Moreover the exemption applied to ‘health care’ messages, with ‘health care’ defined under HIPAA as “care, services, or supplies related to the health of an individual.” The Commission was empowered to exempt messages critical to ‘health care,’ and distinguishing them from other non-critical messages. “It would be implausible to conclude that calls concerning telemarking, solicitation, or advertising content, or which include accounting, billing, debt-collection, or other financial content are made for ’emergency purposes.’ Even if accounting systems are in some sense necessary to the continued provision of healthcare, [t]imely delivery of these types of messages is not critical to that goal” (citation omitted).
[D. D.C.; 15-1211]
jbho: the ruling doesn’t necessarily resolve issues, but does provide some help.
The court didn’t say what an ATDS is, but did say what it’s not: equipment isn’t an ATDS just because it merely has the potential capacity to autodial. The court hinted in the dicta that the “human intervention” component the FCC declined to adopt in the Order, may provide needed clarity on the ATDS issue going forward. The court also suggested the FCC review what it means to “make a call” as it reconsiders the capacity question.
By rolling back the definition of “Called Party,” circuits that have yet to rule on this may steer the definition to include prior consent providing parties (i.e., the ‘intended recipient’).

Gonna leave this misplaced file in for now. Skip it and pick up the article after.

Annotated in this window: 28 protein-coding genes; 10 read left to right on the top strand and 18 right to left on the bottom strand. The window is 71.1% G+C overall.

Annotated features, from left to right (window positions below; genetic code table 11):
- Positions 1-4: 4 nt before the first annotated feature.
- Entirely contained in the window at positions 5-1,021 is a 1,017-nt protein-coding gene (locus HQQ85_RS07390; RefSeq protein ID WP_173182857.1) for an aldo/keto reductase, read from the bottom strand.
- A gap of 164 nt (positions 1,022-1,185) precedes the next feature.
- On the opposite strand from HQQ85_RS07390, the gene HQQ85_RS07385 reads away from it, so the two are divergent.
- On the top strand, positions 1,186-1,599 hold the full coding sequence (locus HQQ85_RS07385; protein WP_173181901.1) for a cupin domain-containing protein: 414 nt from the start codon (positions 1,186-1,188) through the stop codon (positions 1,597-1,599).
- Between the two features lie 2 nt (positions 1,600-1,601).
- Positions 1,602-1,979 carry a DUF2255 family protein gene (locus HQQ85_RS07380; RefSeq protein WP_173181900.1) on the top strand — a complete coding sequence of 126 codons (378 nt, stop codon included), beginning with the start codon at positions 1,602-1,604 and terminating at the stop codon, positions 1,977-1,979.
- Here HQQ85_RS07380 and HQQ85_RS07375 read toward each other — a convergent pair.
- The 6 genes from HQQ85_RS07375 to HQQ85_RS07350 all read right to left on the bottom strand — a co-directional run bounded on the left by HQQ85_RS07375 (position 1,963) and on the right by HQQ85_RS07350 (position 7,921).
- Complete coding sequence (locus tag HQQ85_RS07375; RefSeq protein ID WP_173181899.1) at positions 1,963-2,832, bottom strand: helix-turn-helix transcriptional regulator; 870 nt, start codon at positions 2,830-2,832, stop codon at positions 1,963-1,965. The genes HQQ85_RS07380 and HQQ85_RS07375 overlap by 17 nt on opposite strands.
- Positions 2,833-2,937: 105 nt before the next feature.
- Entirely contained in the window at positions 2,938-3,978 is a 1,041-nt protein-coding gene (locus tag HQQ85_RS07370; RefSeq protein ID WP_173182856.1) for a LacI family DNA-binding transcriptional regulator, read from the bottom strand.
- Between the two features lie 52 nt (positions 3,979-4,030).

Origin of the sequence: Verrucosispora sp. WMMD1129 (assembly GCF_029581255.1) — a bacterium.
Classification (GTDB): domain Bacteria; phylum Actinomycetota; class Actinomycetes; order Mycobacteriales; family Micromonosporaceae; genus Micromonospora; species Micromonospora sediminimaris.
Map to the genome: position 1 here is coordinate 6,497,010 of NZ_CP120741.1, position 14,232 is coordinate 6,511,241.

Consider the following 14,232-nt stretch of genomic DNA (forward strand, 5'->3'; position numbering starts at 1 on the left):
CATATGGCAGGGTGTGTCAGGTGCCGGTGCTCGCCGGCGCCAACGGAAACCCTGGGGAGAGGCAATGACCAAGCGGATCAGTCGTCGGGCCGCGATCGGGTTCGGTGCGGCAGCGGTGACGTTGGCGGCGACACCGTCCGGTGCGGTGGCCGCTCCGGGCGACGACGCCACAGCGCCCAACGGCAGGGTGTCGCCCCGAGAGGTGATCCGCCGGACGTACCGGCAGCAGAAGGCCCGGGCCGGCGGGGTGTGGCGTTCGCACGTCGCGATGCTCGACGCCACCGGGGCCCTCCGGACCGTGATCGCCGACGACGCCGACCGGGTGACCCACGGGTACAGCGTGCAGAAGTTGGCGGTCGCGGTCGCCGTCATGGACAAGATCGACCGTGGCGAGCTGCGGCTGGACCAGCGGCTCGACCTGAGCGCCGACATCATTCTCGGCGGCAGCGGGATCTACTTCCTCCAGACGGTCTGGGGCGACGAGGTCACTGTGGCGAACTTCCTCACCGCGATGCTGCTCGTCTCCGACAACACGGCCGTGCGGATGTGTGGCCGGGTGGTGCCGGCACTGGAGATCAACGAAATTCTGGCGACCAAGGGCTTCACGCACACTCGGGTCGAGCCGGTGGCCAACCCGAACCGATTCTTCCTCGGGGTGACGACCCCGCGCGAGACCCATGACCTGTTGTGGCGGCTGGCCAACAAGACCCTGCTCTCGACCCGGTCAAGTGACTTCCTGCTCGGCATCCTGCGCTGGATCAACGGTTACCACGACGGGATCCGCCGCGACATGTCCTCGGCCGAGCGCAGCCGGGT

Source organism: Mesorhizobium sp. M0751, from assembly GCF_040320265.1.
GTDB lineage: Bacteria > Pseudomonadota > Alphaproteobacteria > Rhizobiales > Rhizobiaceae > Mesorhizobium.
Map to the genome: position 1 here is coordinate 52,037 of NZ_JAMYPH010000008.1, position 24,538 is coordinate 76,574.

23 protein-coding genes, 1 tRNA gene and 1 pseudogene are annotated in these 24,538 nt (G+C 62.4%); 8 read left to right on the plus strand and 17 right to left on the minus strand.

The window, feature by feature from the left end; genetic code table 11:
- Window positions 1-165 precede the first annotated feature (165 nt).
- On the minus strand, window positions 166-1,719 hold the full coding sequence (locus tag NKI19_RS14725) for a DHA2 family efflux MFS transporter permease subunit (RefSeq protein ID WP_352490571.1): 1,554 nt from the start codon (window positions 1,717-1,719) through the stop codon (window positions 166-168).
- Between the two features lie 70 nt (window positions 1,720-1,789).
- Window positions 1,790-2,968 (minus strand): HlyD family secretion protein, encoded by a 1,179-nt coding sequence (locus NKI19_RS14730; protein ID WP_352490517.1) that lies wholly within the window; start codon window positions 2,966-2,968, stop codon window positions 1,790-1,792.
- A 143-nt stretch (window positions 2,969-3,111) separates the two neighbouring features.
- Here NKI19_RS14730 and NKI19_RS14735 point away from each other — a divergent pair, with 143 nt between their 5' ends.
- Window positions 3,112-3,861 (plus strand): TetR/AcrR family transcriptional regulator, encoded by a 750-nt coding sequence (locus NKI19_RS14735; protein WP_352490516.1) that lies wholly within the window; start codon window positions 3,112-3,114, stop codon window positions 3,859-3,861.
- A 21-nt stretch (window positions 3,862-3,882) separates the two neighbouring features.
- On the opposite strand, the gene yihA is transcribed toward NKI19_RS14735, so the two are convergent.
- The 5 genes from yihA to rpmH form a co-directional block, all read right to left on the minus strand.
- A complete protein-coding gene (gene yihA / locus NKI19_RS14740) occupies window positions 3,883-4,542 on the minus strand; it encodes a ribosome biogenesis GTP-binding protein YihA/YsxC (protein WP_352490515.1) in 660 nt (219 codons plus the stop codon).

On revocation, it was good to see the court support the idea that reasonableness in revocation cuts both ways, and plaintiffs can’t game out-outs for personal gain. This is consistent with recent case law on the subject, where long-winded opt-out requests that conspicuously avoided the word STOP were deemed unreasonable. See: Rando v. Edible Arrangements (D. N.J.; 1:17-cv-00701), Viggiano v. Kohl’s (D. N.J.; 3:17-cv-00243), and Epps v. Earth Fare (C.D. CA; 2:16-cv-08221).
The Health Care Message ruling seemed to also favor developing case law, where contacts to maintain a healthcare regimen are covered (e.g., flu shot or prescription reminders), but sales-related calls (e.g., insurance sales) are not.
Also worth noting, the court ruled that since Rite Aid commented on a petition before the FCC, that gave it standing to bring a challenge as a ‘party aggrieved’ in an agency proceeding, that had “made a full presentation of views to the agency.” So if you think you might want to challenge an agency ruling, make sure to participate in the rulemaking process!
Perhaps most interestingly, the question of constitutionality of the TCPA was not raised.